It turns out that Christmas is a rather fun time to join Amazon, especially in the U.K. There have been lots of neat activities scheduled around the workday, which help make it an even more enjoyable place to build a career. For instance, last week I got to contribute as a member of the department Quiz Team. About eighteen different teams competed in this annual event, with entrance fees and drink proceeds going to benefit a local charity. Each team comprised eight members, and teams came from all corners of the company: Catalog Logic (us), Human Resources, Business Development, etc. The quiz format was 10 sets of five related questions; a given question group might pertain to 80's television, or 90's pop tunes, or English sport (I didn't do very well at those!), or Amazon company history, etc. I was thrilled that at least two questions touched on personal interests of mine, including Gatchaman and Airwolf :-) Our team ended up dead in the middle of the pack, but even so it was a fun evening and a good way to get to know more of my new co-workers.
Another charity fundraiser held the week before involved raffle tickets for some donated items, and our family won a variety-pack of DVDs! Of course, we haven't been able to watch most of them yet, because they're all Region 2 and we don't yet have a PAL/Reg-2 TV & DVD player setup, but at least the kids got a kick out of watching Pirates of the Caribbean 3 before we moved out of our flat :-) There was also a department contest where individuals were encouraged to create and decorate "faeries" for the department Christmas tree. I haven't researched this topic yet, and ended up not contributing (I was embroiled in my Innovation Week project at the time), but "faeries" seem to either refer to Christmas tree ornaments in general, or to the topmost spire traditionally reserved for an angel or star -- I'm not sure which. Anyway, many people brought in hand-crafted faeries displaying the creator's skill (or lack thereof!) with Elmer's glue, pipe-cleaners, styrofoam, and glitter; then some "independent" ladies came down from another department to judge the efforts. It was another fun interlude between rounds of ticket-resolving and fire-fighting :-)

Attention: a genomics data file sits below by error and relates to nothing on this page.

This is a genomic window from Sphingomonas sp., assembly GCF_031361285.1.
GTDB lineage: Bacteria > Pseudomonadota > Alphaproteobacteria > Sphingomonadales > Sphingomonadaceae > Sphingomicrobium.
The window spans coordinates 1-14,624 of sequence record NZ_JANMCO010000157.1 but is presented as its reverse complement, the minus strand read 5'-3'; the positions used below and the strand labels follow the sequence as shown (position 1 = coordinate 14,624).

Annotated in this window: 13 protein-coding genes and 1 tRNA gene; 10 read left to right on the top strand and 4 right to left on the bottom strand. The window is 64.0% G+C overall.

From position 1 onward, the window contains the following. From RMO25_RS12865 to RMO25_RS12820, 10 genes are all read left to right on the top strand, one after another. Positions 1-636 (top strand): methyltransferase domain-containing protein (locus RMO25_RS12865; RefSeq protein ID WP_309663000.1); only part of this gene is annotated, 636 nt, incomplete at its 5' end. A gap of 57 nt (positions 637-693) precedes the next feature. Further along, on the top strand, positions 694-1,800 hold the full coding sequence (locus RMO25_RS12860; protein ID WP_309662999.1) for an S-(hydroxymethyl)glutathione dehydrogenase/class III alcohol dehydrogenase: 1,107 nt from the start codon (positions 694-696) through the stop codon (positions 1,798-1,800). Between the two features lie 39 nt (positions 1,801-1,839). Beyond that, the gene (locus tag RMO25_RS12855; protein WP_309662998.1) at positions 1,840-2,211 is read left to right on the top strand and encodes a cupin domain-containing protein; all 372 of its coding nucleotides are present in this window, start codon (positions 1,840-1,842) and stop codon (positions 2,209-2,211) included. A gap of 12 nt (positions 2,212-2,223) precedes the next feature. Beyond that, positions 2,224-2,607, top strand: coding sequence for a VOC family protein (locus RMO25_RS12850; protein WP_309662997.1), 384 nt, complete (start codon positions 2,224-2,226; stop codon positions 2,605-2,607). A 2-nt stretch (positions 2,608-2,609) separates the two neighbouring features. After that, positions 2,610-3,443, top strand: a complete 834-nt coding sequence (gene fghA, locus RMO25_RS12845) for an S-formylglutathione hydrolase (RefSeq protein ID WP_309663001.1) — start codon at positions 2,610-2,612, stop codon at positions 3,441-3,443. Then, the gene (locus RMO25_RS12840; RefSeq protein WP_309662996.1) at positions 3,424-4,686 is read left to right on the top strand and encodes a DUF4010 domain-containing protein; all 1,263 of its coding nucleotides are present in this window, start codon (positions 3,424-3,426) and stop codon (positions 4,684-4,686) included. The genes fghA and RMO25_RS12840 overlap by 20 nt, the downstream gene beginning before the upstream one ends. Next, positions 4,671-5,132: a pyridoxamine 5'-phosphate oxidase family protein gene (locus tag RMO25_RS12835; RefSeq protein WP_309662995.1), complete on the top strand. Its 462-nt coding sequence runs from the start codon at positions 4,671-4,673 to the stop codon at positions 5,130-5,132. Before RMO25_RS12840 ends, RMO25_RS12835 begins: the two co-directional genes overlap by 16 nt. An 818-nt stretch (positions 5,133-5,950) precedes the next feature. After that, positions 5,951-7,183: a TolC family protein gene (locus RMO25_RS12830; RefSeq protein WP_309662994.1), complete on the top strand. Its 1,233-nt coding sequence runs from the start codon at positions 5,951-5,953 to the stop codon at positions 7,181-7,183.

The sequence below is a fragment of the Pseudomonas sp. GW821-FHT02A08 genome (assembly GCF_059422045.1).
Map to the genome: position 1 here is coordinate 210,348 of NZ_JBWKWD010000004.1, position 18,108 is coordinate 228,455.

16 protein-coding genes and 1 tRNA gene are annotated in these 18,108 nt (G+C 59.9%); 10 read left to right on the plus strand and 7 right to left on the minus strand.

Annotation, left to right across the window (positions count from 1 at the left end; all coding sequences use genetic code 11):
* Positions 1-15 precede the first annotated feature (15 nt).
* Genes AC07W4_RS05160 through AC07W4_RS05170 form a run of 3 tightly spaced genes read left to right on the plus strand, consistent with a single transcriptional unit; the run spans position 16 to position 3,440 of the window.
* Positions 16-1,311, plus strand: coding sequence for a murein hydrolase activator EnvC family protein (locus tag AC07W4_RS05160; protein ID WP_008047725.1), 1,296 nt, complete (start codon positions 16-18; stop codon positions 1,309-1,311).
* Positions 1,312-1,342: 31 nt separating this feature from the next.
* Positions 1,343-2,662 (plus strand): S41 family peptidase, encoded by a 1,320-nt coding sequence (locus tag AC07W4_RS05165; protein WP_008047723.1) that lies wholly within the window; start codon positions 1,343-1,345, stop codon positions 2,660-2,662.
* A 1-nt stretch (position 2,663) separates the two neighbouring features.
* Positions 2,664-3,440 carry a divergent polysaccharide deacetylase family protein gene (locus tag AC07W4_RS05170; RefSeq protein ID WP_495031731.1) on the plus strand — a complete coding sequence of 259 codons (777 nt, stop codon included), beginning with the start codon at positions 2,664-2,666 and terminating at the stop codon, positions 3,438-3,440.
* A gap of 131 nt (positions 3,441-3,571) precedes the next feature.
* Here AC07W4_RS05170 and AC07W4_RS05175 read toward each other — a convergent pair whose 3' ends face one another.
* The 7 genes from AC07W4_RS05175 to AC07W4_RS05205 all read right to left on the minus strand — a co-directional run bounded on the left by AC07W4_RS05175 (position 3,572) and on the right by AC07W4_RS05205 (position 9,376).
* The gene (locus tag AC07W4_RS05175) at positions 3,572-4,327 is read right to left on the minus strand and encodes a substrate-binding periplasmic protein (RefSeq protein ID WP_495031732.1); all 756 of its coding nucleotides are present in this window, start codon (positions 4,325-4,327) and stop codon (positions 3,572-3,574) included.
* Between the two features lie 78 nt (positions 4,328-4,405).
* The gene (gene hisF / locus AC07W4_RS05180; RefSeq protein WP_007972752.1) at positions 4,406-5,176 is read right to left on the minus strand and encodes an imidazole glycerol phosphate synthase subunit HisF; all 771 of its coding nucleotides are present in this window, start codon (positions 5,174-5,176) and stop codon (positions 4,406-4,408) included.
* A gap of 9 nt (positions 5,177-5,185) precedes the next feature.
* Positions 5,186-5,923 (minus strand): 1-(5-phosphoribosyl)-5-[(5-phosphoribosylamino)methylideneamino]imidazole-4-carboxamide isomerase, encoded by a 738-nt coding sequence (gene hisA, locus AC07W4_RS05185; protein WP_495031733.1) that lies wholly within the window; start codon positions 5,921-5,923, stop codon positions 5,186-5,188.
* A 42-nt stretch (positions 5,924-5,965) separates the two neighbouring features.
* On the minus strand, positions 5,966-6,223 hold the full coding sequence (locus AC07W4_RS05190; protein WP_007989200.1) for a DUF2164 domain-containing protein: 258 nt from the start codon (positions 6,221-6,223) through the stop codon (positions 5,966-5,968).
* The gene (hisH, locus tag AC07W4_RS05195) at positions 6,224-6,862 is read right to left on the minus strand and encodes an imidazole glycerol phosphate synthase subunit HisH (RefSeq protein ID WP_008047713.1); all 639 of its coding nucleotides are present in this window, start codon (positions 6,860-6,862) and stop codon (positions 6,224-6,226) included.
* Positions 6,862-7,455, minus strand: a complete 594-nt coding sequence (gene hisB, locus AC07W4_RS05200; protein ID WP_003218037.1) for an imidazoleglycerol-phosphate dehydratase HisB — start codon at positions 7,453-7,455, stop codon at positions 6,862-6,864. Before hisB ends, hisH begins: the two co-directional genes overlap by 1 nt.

Most companies I've been at host some sort of department Christmas dinner for the staff, and Amazon was no exception. This year the team reserved a room at the pub of a local inn (just outside Maidenhead, in fact). After a round of Guinness, we sat down to appetizers (mushroom gratin, soup, etc), main dish (turkey with all the fixings, salmon, roast pork, or vegan), and dessert (Christmas pudding, crumble, or cheesecake). Every place setting came with a traditional Christmas cracker (see our logo!), which when pulled would pop with a mild pyrotechnic, revealing a silly paper party hat, plastic child's toy, and sheet of jokes, riddles or fortunes. We had a very fun time at our table, where I got to sit with a young woman from Turkey, a gentlemen from Slovakia, another man from Russia, a friend from Canada who'd served as a Westminister choirboy, and a pair of recently-engaged lovebirds. It was a good meal, but the wonderful companionship made for a truly memorable outing.
The final story I can share about Christmas at Amazon has yet to unfold. Q4 represents a rather hectic time for Amazon's server farms, so for risk mitigation they don't normally make a lot of production code changes once the Christmas rush has begun. (It would be nice if someone explained that to Chancellor Darling and his last-minute VAT reduction! :-) Rather, what really needs getting done is: packing and wrapping boxes! Lots and LOTS of boxes. So many Amazonians, regardless of normal profession or expertise, get a chance to spend a rotation in the warehouses or fulfillment centers where the "important work" really transpires. My shift is scheduled for this week, so hopefully I'll have a fun time reliving memories of those summers spent working for the Osceola School District warehouse back in the '80s. At least, I REMEMBER it as a fun time...memories don't ever lie, do they?
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